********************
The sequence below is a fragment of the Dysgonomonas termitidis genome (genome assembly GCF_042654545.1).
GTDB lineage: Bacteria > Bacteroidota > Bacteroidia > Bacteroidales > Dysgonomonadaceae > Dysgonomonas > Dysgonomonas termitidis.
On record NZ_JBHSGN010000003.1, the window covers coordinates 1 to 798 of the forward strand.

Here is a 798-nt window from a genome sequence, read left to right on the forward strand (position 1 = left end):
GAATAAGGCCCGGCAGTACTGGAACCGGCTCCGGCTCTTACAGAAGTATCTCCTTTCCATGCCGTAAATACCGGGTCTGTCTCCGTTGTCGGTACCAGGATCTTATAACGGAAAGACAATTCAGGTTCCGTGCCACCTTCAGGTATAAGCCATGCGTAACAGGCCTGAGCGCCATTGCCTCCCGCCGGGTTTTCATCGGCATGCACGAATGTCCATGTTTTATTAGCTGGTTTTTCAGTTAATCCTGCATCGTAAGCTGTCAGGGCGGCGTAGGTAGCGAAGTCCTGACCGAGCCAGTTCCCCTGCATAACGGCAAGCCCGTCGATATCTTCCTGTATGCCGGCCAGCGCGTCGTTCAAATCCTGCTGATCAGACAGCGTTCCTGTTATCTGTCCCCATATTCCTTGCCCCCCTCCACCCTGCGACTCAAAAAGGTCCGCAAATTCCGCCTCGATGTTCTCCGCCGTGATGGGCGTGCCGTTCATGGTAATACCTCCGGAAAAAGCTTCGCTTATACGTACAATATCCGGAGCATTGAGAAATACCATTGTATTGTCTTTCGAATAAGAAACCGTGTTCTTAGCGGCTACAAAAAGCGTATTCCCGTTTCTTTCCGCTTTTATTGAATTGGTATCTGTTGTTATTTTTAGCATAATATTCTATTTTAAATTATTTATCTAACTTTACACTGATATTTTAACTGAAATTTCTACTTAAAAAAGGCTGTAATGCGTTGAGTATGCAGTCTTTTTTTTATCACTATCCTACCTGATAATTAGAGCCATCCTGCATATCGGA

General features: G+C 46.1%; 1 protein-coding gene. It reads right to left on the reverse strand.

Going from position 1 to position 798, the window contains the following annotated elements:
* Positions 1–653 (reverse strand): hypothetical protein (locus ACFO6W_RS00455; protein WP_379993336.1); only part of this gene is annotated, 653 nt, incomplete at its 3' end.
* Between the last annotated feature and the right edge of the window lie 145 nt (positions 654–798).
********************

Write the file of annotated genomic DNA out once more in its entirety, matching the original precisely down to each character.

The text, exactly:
The sequence below is a fragment of the Dysgonomonas termitidis genome (genome assembly GCF_042654545.1).
GTDB lineage: Bacteria > Bacteroidota > Bacteroidia > Bacteroidales > Dysgonomonadaceae > Dysgonomonas > Dysgonomonas termitidis.
On record NZ_JBHSGN010000003.1, the window covers coordinates 1 to 798 of the forward strand.

Here is a 798-nt window from a genome sequence, read left to right on the forward strand (position 1 = left end):
GAATAAGGCCCGGCAGTACTGGAACCGGCTCCGGCTCTTACAGAAGTATCTCCTTTCCATGCCGTAAATACCGGGTCTGTCTCCGTTGTCGGTACCAGGATCTTATAACGGAAAGACAATTCAGGTTCCGTGCCACCTTCAGGTATAAGCCATGCGTAACAGGCCTGAGCGCCATTGCCTCCCGCCGGGTTTTCATCGGCATGCACGAATGTCCATGTTTTATTAGCTGGTTTTTCAGTTAATCCTGCATCGTAAGCTGTCAGGGCGGCGTAGGTAGCGAAGTCCTGACCGAGCCAGTTCCCCTGCATAACGGCAAGCCCGTCGATATCTTCCTGTATGCCGGCCAGCGCGTCGTTCAAATCCTGCTGATCAGACAGCGTTCCTGTTATCTGTCCCCATATTCCTTGCCCCCCTCCACCCTGCGACTCAAAAAGGTCCGCAAATTCCGCCTCGATGTTCTCCGCCGTGATGGGCGTGCCGTTCATGGTAATACCTCCGGAAAAAGCTTCGCTTATACGTACAATATCCGGAGCATTGAGAAATACCATTGTATTGTCTTTCGAATAAGAAACCGTGTTCTTAGCGGCTACAAAAAGCGTATTCCCGTTTCTTTCCGCTTTTATTGAATTGGTATCTGTTGTTATTTTTAGCATAATATTCTATTTTAAATTATTTATCTAACTTTACACTGATATTTTAACTGAAATTTCTACTTAAAAAAGGCTGTAATGCGTTGAGTATGCAGTCTTTTTTTTATCACTATCCTACCTGATAATTAGAGCCATCCTGCATATCGGA

General features: G+C 46.1%; 1 protein-coding gene. It reads right to left on the reverse strand.

Going from position 1 to position 798, the window contains the following annotated elements:
* Positions 1–653 (reverse strand): hypothetical protein (locus ACFO6W_RS00455; protein WP_379993336.1); only part of this gene is annotated, 653 nt, incomplete at its 3' end.
* Between the last annotated feature and the right edge of the window lie 145 nt (positions 654–798).